I'm curious about Paul. As a casual observer, he seems like a highly dramatic guy; charismatic and always attempting to persuade. He's trying to convince people.
It seems like, along with his spectacular Road to Damascus conversion story, it might have been useful to the persuasiveness of his arguments if he exaggerated how opposed he was to Christianity prior to his conversion.
I've noticed this as a tactic in our time—preachers and evangelists will sometimes emphasize how bad and anti-Christian they were prior to "finding Jesus." It seems to serve as an effort to (a) relate to an audience and (b) create a logical inclusiveness to their offer; "if I, the worst sinner and most hardened atheist of all can be forgiven, then obviously you can be too!" (To be fair, I think atheists who have deconverted also use this tactic and emphasize how sincere a Christian they were. And this tactic likely exists outside of religion.)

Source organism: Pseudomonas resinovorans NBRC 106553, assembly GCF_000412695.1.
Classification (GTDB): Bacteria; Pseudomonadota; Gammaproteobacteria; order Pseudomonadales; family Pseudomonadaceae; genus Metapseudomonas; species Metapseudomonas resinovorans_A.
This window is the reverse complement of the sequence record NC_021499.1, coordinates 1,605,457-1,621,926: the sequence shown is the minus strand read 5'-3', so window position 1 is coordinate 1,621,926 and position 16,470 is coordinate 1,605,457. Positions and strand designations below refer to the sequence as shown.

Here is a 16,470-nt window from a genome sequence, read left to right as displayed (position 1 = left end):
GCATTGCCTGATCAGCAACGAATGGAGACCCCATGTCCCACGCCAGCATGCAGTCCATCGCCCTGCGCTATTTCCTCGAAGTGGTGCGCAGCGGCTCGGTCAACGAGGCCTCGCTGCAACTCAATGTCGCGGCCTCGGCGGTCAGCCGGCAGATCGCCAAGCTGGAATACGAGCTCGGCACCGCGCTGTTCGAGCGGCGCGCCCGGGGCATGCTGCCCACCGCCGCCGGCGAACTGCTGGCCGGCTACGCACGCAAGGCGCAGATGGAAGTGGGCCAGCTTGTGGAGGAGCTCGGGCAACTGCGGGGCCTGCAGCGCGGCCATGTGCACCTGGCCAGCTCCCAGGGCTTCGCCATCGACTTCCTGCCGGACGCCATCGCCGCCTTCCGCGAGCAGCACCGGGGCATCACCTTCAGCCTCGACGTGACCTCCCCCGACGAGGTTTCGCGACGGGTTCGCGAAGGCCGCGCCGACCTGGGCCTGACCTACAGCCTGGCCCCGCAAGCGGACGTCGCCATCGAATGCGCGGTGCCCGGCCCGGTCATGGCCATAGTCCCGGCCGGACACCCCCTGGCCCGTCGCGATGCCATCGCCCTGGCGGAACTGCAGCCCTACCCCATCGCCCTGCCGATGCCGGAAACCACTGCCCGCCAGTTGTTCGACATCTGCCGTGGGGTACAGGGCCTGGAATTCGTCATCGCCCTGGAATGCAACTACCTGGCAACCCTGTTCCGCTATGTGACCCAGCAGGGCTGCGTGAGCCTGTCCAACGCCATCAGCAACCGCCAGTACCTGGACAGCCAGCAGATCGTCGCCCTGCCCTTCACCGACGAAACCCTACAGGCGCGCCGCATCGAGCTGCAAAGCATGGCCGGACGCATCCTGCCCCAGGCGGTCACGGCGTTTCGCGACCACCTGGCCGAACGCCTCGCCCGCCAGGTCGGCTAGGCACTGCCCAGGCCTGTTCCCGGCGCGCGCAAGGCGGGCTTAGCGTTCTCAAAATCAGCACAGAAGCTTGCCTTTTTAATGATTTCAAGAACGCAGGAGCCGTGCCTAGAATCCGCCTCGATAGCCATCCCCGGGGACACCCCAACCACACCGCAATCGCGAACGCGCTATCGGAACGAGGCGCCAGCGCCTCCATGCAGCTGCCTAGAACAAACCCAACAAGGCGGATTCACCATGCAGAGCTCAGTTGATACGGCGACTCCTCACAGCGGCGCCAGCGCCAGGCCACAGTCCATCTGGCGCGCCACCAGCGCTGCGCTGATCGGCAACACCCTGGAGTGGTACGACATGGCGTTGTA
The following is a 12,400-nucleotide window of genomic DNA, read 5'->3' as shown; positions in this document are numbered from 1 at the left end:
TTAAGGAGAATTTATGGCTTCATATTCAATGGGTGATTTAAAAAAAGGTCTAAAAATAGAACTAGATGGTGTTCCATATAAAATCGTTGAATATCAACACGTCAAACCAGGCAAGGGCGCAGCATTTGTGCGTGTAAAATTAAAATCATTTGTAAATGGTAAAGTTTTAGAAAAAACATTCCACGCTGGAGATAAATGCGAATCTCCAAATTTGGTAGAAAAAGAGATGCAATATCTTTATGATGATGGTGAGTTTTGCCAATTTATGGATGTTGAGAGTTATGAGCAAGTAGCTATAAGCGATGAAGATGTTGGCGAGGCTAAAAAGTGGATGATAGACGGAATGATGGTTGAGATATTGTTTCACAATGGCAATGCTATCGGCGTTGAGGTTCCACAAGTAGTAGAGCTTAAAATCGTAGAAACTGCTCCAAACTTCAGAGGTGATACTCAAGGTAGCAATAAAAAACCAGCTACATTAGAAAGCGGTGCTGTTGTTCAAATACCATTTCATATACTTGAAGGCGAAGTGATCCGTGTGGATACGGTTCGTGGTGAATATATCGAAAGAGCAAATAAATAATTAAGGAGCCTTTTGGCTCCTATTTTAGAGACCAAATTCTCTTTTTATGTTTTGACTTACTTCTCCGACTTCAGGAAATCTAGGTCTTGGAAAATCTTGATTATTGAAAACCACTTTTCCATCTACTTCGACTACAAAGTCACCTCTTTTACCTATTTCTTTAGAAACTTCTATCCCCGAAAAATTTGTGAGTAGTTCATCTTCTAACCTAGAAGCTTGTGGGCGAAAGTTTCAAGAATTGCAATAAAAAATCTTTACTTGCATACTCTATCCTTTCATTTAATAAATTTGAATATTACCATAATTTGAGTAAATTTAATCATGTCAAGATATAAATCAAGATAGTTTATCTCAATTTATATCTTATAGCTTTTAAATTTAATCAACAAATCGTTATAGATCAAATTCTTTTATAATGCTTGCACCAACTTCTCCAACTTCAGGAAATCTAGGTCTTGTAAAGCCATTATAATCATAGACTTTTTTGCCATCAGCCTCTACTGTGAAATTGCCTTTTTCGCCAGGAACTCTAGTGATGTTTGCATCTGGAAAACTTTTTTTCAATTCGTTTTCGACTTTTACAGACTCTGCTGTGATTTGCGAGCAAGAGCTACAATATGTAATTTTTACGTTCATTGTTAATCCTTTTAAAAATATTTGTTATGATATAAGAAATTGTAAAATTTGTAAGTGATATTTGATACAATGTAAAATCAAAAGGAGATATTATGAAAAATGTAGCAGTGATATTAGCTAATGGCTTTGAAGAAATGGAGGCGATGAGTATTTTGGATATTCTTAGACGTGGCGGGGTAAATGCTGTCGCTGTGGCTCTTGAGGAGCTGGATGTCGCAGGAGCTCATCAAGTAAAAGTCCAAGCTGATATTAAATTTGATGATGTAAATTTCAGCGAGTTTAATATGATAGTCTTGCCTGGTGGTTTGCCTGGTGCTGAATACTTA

Anyway, it seems like a universal tactic, but I don't want to be anachronistic in assuming this sort of thing would aid the persuasiveness of an argument in the historical context of Paul. Maybe, somewhat like today in politics, it was considered "flip-flopping" to change your religion, and it damaged your reputation?
Were there pagans who, for instance, defended the rights of Christians, or supplied them with food, shelter, etc., but did not themselves convert to Christianity? How did early Christians react to this kind of treatment?
Did pagans, for instance, defend the rights of Christians or supply them with food in prison? How did early Christians react to positive treatment from religious outsiders?
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